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Forrest Sherman I (DD-931)


Forrest Sherman (DD-931)

Forrest Sherman (DD-931) photographed in 1962. Naval History and Heritage Command photograph, NH 54120.

(DD-931: displacement 3,807; length 418'5"; beam 45'2"; draft 14'2"; speed 30 knots; complement 324; armament 3 5-inch, 4 3-inch, 4 21-inch torpedo tubes, 1 depth charge track; class Forrest Sherman)

Forrest Percival Sherman, born 30 October 1896 in Merrimack, N.H., was a member of the Naval Academy class of 1917. A naval aviator from 1922, his peacetime service included aviation, surface, and staff assignments. Commanding Wasp (CV-7) when she was sunk by a Japanese submarine 15 September 1942, he was awarded the Navy Cross for his extraordinary heroism in command of the carrier during the opening days of the south Pacific operations. Assigned to Admiral Nimitz's staff he became a stellar member of that effective organization. After the war, he filled a key position in the Navy Department and then went to command U.S. Naval Forces Mediterranean (later 6th Task Fleet). From 2 November 1949 until his death in Naples, Italy, 22 July 1951, Admiral Sherman was Chief of Naval Operations.

Admiral Forrest Sherman

Admiral Forrest Sherman, chief of naval operations, at his desk, circa 1950-51. Official U.S. Navy photograph now in the collections of the National Archives, 80-G-421847.

Forrest Sherman (DD-931) was launched 5 February 1955 by Bath Iron Works Corp., Bath, Maine; sponsored by Mrs. Forrest P. Sherman, widow of Admiral Sherman; and commissioned 9 November 1955, Commander R. S. Crenshaw in command.

After a year of initial training and fitting out, Forrest Sherman arrived at her home port, Newport, R.I., 15 January 1957. Two days later she sailed for Washington, D.C., where she was open for public visiting during the week of the second inauguration of President Dwight D. Eisenhower. From Newport, Forrest Sherman sailed on training and fleet exercises along the east coast and in the Caribbean, until the summer of 1957, when she took part in the midshipman cruise to South America and the International Naval Review in Hampton Roads 12 June.

On 3 September 1957, Forrest Sherman sailed for NATO Operation "Strikeback," screening a carrier striking group in exercises off Norway. She called at Plymouth, England, and Copenhagen, Denmark, before returning to Narragansett Bay 22 October. In preparation for her first deployment to the Mediterranean, the destroyer took part in amphibious exercises off Puerto Rico in July 1958, and arrived at Gibraltar 10 August. She patrolled the eastern Mediterranean through the rest of the month, then sailed to join the 7th Fleet in its operations off Taiwan in support of the threatened islands of Quemoy and Matsu. Sailing eastward to complete a cruise around the world, Forrest Sherman returned to Newport 11 November.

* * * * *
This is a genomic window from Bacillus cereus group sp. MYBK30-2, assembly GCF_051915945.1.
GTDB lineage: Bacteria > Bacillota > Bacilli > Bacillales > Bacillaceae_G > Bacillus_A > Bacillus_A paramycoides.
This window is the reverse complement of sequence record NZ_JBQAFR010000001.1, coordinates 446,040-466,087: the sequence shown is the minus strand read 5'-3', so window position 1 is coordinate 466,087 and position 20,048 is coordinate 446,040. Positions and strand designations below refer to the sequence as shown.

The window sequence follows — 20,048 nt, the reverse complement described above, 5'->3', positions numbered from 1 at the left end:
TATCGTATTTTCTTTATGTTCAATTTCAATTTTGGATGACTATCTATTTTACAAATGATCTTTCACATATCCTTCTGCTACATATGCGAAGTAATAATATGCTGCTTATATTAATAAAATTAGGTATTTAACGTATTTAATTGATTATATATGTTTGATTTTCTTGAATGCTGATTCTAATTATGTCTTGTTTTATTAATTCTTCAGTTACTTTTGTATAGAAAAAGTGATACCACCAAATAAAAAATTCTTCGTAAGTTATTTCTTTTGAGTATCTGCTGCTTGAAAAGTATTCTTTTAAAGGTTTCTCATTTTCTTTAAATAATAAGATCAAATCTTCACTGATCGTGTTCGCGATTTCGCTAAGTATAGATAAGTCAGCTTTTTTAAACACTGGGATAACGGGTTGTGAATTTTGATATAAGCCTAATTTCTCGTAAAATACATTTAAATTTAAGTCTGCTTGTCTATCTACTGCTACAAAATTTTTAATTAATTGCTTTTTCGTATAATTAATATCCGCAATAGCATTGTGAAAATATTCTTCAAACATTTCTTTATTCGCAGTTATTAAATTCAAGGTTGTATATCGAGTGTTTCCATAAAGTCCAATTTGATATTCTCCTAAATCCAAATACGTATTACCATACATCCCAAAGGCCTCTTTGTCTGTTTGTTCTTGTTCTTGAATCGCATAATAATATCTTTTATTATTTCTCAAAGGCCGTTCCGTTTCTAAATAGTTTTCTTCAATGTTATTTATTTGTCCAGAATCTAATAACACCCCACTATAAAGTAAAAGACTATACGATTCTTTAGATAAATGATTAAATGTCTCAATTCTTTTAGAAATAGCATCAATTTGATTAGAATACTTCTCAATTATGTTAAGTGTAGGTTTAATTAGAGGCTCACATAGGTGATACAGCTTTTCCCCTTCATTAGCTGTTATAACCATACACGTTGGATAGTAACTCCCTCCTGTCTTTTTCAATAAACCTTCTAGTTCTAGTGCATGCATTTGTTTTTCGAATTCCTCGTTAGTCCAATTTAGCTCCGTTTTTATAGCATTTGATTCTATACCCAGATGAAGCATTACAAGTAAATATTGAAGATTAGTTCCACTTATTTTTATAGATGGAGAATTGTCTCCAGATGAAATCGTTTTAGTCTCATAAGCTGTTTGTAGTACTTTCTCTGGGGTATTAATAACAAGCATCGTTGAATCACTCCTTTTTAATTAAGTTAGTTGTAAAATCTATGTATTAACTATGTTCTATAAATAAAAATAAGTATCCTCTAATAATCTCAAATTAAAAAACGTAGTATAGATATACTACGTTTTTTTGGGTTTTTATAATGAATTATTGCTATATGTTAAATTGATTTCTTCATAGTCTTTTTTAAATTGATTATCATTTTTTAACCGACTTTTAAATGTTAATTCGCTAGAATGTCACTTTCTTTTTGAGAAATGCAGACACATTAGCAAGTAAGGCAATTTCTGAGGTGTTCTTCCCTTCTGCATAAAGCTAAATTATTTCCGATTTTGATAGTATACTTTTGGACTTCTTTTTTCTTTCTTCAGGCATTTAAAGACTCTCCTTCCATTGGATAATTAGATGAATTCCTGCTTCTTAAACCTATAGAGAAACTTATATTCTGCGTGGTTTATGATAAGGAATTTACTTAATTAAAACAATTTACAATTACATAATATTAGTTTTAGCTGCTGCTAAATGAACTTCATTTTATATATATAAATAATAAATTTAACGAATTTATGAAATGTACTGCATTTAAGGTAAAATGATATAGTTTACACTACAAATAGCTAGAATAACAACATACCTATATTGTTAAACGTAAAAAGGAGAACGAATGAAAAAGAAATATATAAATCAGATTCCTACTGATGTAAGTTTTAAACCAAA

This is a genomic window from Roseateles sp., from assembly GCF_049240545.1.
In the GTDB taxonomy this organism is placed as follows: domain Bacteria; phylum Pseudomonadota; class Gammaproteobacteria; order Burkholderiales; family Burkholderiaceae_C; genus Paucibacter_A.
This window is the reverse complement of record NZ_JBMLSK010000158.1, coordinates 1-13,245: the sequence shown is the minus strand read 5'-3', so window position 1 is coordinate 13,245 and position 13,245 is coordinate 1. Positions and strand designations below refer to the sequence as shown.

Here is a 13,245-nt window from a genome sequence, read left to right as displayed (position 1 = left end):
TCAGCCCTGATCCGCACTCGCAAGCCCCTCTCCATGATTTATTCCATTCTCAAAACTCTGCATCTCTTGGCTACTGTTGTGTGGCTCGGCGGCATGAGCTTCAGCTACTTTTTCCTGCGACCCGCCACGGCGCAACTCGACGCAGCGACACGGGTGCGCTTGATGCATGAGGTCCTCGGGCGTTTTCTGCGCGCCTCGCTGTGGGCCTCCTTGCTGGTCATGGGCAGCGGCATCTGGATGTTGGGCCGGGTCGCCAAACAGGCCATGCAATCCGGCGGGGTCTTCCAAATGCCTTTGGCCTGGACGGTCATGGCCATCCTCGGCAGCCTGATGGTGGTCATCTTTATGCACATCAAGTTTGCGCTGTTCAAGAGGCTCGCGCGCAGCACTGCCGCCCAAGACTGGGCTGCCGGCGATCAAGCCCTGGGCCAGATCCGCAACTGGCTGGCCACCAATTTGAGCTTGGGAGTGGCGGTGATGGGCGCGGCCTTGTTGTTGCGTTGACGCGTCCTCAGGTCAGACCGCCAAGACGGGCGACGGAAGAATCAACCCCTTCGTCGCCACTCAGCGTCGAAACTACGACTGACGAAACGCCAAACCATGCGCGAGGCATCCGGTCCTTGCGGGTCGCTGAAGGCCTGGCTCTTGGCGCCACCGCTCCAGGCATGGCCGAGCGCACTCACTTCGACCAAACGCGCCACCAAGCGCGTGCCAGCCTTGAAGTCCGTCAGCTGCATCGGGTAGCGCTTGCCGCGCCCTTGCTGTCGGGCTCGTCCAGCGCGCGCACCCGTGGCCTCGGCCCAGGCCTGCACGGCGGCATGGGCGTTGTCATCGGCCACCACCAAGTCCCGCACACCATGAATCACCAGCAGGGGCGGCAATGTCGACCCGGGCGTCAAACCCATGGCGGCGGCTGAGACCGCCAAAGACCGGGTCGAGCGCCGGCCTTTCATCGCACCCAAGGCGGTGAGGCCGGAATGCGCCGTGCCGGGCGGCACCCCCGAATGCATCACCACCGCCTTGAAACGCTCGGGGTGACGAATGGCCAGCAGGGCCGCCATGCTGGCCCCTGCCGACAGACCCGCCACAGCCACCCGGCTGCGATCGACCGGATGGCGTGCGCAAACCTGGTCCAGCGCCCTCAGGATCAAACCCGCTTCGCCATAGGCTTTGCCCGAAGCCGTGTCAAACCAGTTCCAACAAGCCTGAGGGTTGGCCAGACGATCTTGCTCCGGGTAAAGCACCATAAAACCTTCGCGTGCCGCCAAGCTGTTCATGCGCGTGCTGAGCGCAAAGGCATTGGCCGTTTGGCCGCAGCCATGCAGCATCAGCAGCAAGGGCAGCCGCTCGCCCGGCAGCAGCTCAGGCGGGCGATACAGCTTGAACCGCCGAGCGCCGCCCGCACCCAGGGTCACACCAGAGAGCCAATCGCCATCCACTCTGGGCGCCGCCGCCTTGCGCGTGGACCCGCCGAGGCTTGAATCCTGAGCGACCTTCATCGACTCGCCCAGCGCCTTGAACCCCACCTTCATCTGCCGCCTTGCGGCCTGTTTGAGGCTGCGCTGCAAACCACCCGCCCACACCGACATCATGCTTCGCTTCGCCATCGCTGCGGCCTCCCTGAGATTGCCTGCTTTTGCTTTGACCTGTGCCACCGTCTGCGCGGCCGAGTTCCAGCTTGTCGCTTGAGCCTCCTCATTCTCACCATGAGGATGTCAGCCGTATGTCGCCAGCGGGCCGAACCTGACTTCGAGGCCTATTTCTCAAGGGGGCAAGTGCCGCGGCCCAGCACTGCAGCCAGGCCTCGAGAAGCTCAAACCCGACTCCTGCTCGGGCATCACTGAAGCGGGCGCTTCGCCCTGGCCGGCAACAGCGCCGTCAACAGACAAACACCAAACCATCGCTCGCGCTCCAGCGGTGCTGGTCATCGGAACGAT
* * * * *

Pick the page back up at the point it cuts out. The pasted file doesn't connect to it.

During the summer of 1959, Forrest Sherman joined in Operation "Inland Sea," the cruise of a task force into the Great Lakes in celebration of the opening of the St. Lawrence Seaway. She served as escort to the Royal Yacht HMS Brittania with President Dwight D. Eisenhower and Queen Elizabeth II embarked for the naval review on Lake St. Louis 26 June, then sailed on to entertain over 110,000 visitors at Great Lakes ports. Returning to Newport, Forrest Sherman took part in coastal exercises with the Atlantic Fleet, then underwent minor repairs and alterations in the Boston Naval Shipyard.

More training exercises began in 1960 for the destroyer, and on 21 March she sailed on a 7-month cruise to the Mediterranean and duty with the 6th Fleet. En route home in October, Forrest Sherman came to the aid of the Liberian freighter Allen Christensen who had a severely injured man on board. Taking off the patient in a motor whaleboat at night, Forrest Sherman sped him to Bermuda, site of the nearest hospital. The destroyer arrived at Newport on 15 October and some 4 weeks later entered the Boston Naval Shipyard for major overhaul, lasting into 1961.

Detailed history under construction.

Published: Wed Apr 01 09:49:23 EDT 2020